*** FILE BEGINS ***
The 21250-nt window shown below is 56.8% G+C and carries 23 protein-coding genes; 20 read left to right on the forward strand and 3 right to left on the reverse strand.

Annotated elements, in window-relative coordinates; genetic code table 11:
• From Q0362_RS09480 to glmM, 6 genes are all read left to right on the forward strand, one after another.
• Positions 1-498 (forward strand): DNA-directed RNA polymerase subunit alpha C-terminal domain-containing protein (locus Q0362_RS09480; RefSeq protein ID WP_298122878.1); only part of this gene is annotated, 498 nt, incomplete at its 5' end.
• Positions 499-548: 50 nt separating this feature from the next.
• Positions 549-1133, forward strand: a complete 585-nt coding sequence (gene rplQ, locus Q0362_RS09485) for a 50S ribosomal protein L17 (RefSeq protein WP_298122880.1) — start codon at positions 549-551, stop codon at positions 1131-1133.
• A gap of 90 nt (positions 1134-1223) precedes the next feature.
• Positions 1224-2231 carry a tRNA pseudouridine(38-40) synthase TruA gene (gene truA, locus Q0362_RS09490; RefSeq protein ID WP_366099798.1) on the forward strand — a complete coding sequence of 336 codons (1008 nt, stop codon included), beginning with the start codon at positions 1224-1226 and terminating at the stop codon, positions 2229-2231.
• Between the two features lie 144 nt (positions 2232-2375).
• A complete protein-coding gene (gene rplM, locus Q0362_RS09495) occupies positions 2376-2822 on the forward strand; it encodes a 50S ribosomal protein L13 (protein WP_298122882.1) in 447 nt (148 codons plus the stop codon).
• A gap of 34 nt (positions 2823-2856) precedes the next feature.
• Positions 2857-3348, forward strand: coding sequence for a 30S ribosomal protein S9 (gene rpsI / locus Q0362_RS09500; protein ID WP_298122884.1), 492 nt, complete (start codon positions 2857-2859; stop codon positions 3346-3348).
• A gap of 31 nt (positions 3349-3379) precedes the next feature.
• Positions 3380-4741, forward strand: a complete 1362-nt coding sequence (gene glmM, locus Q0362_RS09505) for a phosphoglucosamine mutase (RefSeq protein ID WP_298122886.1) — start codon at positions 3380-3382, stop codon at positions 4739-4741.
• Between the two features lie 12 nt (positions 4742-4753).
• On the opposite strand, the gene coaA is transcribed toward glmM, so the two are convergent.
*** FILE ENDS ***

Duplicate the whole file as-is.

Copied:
The 21250-nt window shown below is 56.8% G+C and carries 23 protein-coding genes; 20 read left to right on the forward strand and 3 right to left on the reverse strand.

Annotated elements, in window-relative coordinates; genetic code table 11:
• From Q0362_RS09480 to glmM, 6 genes are all read left to right on the forward strand, one after another.
• Positions 1-498 (forward strand): DNA-directed RNA polymerase subunit alpha C-terminal domain-containing protein (locus Q0362_RS09480; RefSeq protein ID WP_298122878.1); only part of this gene is annotated, 498 nt, incomplete at its 5' end.
• Positions 499-548: 50 nt separating this feature from the next.
• Positions 549-1133, forward strand: a complete 585-nt coding sequence (gene rplQ, locus Q0362_RS09485) for a 50S ribosomal protein L17 (RefSeq protein WP_298122880.1) — start codon at positions 549-551, stop codon at positions 1131-1133.
• A gap of 90 nt (positions 1134-1223) precedes the next feature.
• Positions 1224-2231 carry a tRNA pseudouridine(38-40) synthase TruA gene (gene truA, locus Q0362_RS09490; RefSeq protein ID WP_366099798.1) on the forward strand — a complete coding sequence of 336 codons (1008 nt, stop codon included), beginning with the start codon at positions 1224-1226 and terminating at the stop codon, positions 2229-2231.
• Between the two features lie 144 nt (positions 2232-2375).
• A complete protein-coding gene (gene rplM, locus Q0362_RS09495) occupies positions 2376-2822 on the forward strand; it encodes a 50S ribosomal protein L13 (protein WP_298122882.1) in 447 nt (148 codons plus the stop codon).
• A gap of 34 nt (positions 2823-2856) precedes the next feature.
• Positions 2857-3348, forward strand: coding sequence for a 30S ribosomal protein S9 (gene rpsI / locus Q0362_RS09500; protein ID WP_298122884.1), 492 nt, complete (start codon positions 2857-2859; stop codon positions 3346-3348).
• A gap of 31 nt (positions 3349-3379) precedes the next feature.
• Positions 3380-4741, forward strand: a complete 1362-nt coding sequence (gene glmM, locus Q0362_RS09505) for a phosphoglucosamine mutase (RefSeq protein ID WP_298122886.1) — start codon at positions 3380-3382, stop codon at positions 4739-4741.
• Between the two features lie 12 nt (positions 4742-4753).
• On the opposite strand, the gene coaA is transcribed toward glmM, so the two are convergent.